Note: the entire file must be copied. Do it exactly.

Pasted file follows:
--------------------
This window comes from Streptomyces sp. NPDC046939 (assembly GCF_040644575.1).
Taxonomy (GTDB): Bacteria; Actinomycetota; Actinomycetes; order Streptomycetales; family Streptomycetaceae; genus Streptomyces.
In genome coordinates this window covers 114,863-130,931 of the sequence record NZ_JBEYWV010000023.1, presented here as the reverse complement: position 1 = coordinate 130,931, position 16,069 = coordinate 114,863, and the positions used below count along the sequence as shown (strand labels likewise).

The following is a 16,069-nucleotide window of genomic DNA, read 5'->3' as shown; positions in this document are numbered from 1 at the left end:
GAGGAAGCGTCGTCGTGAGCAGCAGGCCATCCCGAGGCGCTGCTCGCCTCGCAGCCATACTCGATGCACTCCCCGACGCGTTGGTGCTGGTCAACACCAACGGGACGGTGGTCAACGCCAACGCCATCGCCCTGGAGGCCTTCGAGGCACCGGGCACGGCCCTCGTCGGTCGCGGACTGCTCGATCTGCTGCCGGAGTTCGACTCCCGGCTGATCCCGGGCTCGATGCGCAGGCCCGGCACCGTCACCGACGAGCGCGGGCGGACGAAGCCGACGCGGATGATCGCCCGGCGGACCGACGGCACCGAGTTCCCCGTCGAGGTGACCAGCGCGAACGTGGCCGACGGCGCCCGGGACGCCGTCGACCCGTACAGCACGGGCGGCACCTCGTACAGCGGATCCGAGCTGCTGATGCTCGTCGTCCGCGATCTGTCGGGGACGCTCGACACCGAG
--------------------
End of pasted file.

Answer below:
This window comes from Streptomyces sp. NPDC046939 (assembly GCF_040644575.1).
Taxonomy (GTDB): Bacteria; Actinomycetota; Actinomycetes; order Streptomycetales; family Streptomycetaceae; genus Streptomyces.
In genome coordinates this window covers 114,863-130,931 of the sequence record NZ_JBEYWV010000023.1, presented here as the reverse complement: position 1 = coordinate 130,931, position 16,069 = coordinate 114,863, and the positions used below count along the sequence as shown (strand labels likewise).

The following is a 16,069-nucleotide window of genomic DNA, read 5'->3' as shown; positions in this document are numbered from 1 at the left end:
GAGGAAGCGTCGTCGTGAGCAGCAGGCCATCCCGAGGCGCTGCTCGCCTCGCAGCCATACTCGATGCACTCCCCGACGCGTTGGTGCTGGTCAACACCAACGGGACGGTGGTCAACGCCAACGCCATCGCCCTGGAGGCCTTCGAGGCACCGGGCACGGCCCTCGTCGGTCGCGGACTGCTCGATCTGCTGCCGGAGTTCGACTCCCGGCTGATCCCGGGCTCGATGCGCAGGCCCGGCACCGTCACCGACGAGCGCGGGCGGACGAAGCCGACGCGGATGATCGCCCGGCGGACCGACGGCACCGAGTTCCCCGTCGAGGTGACCAGCGCGAACGTGGCCGACGGCGCCCGGGACGCCGTCGACCCGTACAGCACGGGCGGCACCTCGTACAGCGGATCCGAGCTGCTGATGCTCGTCGTCCGCGATCTGTCGGGGACGCTCGACACCGAG